100 Years For Hawaii Rotary
The Rotary Club, which celebrates its centennial in Hawaii this year, derives its name from the fact that club meetings would rotate from business to business each month in its hometown of Chicago.
But in looking at its 100 years of service in the Islands, it may better be thought of as the rotation of an enormous circle of good deeds that begins when you help another without looking for anything in return.
“No one is ever successful without a hell of a lot of people supporting him. I get very annoyed when someone says ‘self-made man,’” say K.R. Ravindran, president of Rotary International, who was in town last week to mark the centennial of the Hawaii chapter.
“The only self-made person is God,” he continues. “Every person was made because someone, somewhere helped him. Someone gave you money or your parents sent you to school or nurtured you when you were sick. Rotary allows you to pay back what others have done for you. If I give you a glass of water, you cannot repay me by simply giving me back a glass of water. You often don’t have a chance of returning favors done for you. I often do others favors, and the only thing I say in return is go help someone else.”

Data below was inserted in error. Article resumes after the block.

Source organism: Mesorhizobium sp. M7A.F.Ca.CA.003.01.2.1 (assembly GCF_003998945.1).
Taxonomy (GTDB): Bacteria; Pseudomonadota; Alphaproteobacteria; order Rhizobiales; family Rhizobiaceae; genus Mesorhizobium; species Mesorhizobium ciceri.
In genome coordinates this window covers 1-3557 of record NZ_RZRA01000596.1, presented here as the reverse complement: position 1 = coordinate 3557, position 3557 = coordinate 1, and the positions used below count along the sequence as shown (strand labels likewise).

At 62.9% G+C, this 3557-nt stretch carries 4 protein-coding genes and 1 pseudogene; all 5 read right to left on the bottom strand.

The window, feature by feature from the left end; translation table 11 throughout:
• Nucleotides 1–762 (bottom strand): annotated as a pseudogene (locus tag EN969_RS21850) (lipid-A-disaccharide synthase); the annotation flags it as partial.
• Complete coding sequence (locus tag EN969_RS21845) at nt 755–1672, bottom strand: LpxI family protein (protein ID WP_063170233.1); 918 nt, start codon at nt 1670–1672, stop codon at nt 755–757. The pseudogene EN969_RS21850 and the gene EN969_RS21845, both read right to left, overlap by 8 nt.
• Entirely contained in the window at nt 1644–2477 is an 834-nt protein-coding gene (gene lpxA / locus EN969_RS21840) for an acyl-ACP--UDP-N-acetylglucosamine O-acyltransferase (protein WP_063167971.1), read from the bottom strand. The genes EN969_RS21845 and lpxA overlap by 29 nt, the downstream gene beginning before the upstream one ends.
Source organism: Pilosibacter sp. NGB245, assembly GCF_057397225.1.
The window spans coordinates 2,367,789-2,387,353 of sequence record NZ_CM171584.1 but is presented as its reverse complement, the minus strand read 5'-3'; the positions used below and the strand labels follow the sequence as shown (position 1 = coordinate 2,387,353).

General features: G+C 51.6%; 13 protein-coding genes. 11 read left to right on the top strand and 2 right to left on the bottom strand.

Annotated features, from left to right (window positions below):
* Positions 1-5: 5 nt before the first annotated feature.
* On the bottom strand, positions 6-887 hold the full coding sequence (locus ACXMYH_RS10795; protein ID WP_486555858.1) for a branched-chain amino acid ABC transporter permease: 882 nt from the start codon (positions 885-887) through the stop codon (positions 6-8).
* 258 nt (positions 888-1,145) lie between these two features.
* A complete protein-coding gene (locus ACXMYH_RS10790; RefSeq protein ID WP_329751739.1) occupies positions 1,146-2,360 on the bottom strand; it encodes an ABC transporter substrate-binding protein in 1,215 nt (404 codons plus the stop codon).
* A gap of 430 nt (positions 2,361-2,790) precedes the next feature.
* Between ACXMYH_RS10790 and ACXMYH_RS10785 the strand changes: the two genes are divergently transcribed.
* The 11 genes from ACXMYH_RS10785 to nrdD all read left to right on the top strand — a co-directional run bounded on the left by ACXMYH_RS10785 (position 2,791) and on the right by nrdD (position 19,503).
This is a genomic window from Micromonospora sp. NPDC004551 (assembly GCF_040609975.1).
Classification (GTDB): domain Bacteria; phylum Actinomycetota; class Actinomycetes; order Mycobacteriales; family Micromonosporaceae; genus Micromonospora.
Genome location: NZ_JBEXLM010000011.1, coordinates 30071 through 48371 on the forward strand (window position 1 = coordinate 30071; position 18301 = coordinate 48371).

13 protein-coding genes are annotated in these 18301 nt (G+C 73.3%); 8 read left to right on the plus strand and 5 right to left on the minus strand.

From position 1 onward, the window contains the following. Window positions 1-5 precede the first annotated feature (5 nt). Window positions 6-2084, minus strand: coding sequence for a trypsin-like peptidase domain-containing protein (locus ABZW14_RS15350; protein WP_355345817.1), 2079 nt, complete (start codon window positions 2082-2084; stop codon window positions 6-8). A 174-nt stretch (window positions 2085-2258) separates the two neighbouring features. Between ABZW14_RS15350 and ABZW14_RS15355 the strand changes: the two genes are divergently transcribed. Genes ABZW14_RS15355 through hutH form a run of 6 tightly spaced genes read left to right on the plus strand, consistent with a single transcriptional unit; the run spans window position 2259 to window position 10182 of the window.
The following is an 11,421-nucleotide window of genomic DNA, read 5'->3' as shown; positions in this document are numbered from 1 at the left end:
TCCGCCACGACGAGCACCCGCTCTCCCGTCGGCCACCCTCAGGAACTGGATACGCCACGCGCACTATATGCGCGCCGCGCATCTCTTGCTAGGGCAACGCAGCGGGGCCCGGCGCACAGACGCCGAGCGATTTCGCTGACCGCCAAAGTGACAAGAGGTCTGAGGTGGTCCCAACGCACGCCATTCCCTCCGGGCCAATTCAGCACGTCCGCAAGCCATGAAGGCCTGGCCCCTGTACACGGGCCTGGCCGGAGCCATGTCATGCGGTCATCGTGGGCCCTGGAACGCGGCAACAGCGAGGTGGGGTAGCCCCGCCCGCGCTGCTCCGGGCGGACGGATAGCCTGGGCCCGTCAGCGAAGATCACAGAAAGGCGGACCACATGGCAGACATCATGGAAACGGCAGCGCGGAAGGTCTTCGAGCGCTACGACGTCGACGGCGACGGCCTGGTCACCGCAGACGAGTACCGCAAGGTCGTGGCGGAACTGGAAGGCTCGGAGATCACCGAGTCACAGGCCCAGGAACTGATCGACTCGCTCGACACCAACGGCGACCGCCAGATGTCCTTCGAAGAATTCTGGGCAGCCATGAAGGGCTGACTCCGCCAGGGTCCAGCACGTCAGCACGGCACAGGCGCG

Locally, Rotarians boast a “Service Above Self” mantra that can be seen in programs such as the Visitor Aloha Society of Hawaii (VASH), the Children’s Justice Center and WeVoteHawaii. They conduct vision testing in schools, cleanups at parks, and this year, to celebrate their anniversary, Rotarians are renovating the Boys & Girls Club Charles C. Spalding Clubhouse gym to the tune of $150,000, and were pleased to have Ravindran come and visit the facility.
“It is an honor to have him here,” says Del Green, Rotary district governor of Hawaii. “It is a short visit but very meaningful, as he is a very busy man and it is not very often you get a sitting president to visit us here in the Islands.”
This is, in fact, Ravindran’s first trip to Hawaii, despite having flown over it many times commuting from his home country of Sri Lanka to the Rotary International offices in Evanston, Ill. The reason for his absence out here — besides running an organization of 1.2 million members — is that he has 32,000 clubs in 200 countries that are all clamoring for his attention.
“We are more diversified than the U.N.,” says Ravindran proudly, “and they all put pressure on you to come. I try not to spend too much time in the air because it is to no one’s benefit when you are up in the sky.”